One fantastic way to get some great labor when it comes to managing your social media is through hiring interns.  If you’re near places of higher education that offer a media studies program you can get an intern to come in a few days a week and tweet, Facebook and blog for you.  Students are going to be on top of what’s happening on the social media scene and because they’re there to earn credits they aren’t going to slack or up and leave you (at least hopefully not).  It’s a great opportunity to let a person take some initiative and improve your social media strategy as well as content. After all it’s what they’re studying in school.  However, make sure you have them show you what they’ve done (maybe daily or weekly).  I used to work with a woman who would get interns every semester, giving them social media responsibilities while she focused on more traditional marketing.  Unfortunately, she didn’t take the time to keep up with what they were doing and where/how they were promoting her program online.  When they left at the end of the end of every semester she would find herself back at square one and with a very scattered online presence.  Also, make sure your interns understand your business before you let them loose with social media and give them the content you’d like them to turn into posts on your blog, Facebook, and Twitter.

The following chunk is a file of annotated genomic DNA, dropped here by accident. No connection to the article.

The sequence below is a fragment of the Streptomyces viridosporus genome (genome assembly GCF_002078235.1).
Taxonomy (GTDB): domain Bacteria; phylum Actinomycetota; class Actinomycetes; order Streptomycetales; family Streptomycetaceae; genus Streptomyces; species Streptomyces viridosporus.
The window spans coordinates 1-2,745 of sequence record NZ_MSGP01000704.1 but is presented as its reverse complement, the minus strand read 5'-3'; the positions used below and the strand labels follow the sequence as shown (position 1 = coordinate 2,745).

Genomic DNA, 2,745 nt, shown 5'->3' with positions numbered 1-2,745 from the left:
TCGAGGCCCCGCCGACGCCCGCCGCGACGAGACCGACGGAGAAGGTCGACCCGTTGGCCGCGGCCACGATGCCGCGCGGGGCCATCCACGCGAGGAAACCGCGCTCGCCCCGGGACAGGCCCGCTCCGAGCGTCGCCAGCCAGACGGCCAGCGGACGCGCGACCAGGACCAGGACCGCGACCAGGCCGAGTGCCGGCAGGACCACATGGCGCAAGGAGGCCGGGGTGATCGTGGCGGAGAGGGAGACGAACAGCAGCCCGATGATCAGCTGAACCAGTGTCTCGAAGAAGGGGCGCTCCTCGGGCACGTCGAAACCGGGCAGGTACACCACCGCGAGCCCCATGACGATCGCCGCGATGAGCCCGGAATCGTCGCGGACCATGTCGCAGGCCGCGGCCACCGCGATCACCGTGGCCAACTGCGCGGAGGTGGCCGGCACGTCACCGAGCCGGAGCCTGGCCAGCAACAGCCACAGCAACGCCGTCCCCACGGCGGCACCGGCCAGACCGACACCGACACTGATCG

If you choose to hire a freelancer, think carefully about what you want them to do, because often you are paying them by the hour.  As a freelancer, I think my clients often get the most bang for their buck when they come to me knowing exactly what they want and then pay me to execute it.  Unlike with a media studies intern where you can give them the freedom to take initiative with your social media strategy, allowing a freelancer to do this could become quite costly.   I can’t count the number of times I’ve heard clients gripe about past freelancers who didn’t do what they wanted.  It seems to me that it’s because they end up getting charged for the freelancer doing a lot of thinking about social media strategy, but little on the execution side.